A map showing that the epicenter of the earthquake was near the town of Ighil in Al Haouz Province (Photos: Getty/Metro)

Morocco was hit by a devastating earthquake on Friday, and its effects are still being felt across the country.

The epicenter of the tremor was near the town of Ighil in Al Haouz Province, in the Atlas Mountains, approximately 43 miles south of Marrakesh, as you can see on the map above.

Experts say this is an area unusual for earthquakes, as previous earthquakes have occurred in the north, near tectonic plates.

“The Atlas Mountains are an area of ​​weakness within Morocco and have a very long geological history,” Chris Elders, a structural geologist from Australia’s Curtin University, told Al Jazeera.

He explained: “Pressures are accumulating in those areas. Africa is moving north towards Europe, and this is the reason why the earthquake occurred in this particular region.

Marrakesh, the fourth largest city in Morocco, appears to have been severely affected as images of destroyed buildings emerge.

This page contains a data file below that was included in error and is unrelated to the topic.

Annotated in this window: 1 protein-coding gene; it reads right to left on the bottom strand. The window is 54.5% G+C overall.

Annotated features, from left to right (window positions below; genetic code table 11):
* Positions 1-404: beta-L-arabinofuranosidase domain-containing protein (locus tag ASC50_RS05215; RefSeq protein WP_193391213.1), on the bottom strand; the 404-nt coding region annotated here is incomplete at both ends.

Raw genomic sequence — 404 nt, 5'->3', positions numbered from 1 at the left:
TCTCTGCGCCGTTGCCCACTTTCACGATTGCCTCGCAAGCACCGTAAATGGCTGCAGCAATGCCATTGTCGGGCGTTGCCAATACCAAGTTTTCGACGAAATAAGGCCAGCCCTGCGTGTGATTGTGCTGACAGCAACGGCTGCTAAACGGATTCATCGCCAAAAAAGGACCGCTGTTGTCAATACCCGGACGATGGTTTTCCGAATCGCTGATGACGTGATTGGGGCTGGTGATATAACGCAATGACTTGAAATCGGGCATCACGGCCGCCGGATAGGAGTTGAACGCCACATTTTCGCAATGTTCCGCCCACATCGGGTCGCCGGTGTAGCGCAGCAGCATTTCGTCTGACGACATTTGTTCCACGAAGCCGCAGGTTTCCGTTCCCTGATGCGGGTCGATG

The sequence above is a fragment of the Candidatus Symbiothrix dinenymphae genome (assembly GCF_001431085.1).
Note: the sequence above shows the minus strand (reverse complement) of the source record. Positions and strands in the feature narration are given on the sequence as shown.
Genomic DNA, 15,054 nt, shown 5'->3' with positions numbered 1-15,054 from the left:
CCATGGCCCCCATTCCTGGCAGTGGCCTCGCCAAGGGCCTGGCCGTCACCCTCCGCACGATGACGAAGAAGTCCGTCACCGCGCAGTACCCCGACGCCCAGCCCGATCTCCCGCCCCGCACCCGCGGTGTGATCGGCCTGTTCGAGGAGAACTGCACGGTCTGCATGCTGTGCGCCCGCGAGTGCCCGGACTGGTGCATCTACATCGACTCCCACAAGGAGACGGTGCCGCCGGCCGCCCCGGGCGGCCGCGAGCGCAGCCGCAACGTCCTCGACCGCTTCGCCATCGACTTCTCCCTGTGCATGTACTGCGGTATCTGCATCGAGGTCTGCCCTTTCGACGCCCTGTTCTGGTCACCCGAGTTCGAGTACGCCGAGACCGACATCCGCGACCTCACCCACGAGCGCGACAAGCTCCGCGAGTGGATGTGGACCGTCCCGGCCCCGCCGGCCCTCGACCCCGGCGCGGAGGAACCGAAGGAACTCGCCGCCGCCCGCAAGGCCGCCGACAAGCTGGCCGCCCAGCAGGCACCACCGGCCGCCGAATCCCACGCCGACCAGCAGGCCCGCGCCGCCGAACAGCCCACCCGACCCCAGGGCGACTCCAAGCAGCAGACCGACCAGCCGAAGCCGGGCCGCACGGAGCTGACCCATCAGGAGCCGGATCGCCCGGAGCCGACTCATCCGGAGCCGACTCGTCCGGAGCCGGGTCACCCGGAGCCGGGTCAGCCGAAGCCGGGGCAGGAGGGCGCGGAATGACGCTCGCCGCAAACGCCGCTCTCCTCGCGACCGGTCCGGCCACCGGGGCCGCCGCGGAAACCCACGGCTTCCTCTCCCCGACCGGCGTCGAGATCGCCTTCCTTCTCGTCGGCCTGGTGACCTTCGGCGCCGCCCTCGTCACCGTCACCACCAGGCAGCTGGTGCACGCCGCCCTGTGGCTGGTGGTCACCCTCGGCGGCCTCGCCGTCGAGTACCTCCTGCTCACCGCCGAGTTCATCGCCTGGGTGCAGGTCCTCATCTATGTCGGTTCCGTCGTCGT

This is of concern to many historians and architects as the city’s Old Town is a UNESCO World Heritage Site.

Hundreds slept near Jemaa El Fna Square after the earthquake (Photo: EPA)
Rescue workers search for survivors in a collapsed house in Moulay Brahim, Al Haouz province (Photo: AFP via Getty)

Al Haouz Governorate was the worst affected, with rescuers struggling to reach survivors trapped in some rural areas.

The states of Ouarzazate, Azilal, Chichaoua and Taroudant were particularly affected.

Rabat, the capital of Morocco, felt the 6.8-magnitude earthquake despite being located 220 miles north of the epicenter, the distance between Portugal and Algeria.

Aftershocks were reported in Marrakesh on Sunday, with many people choosing to sleep on the streets overnight because they were afraid to stay indoors when new tremors occurred.

Thousands died as a result of the earthquake, and thousands more were injured.

Other families are trapped under the rubble and rescuers are struggling to reach any survivors, especially in the worst-hit areas where roads are completely blocked by rubble.

Local residents have come together to try to help those trapped under collapsed buildings, with some reported to be sorting through the rubble with just their hands.

The earthquake was the largest to hit Morocco in 120 years, and toppled buildings and walls in ancient cities made of stones and stones not designed to withstand earthquakes.

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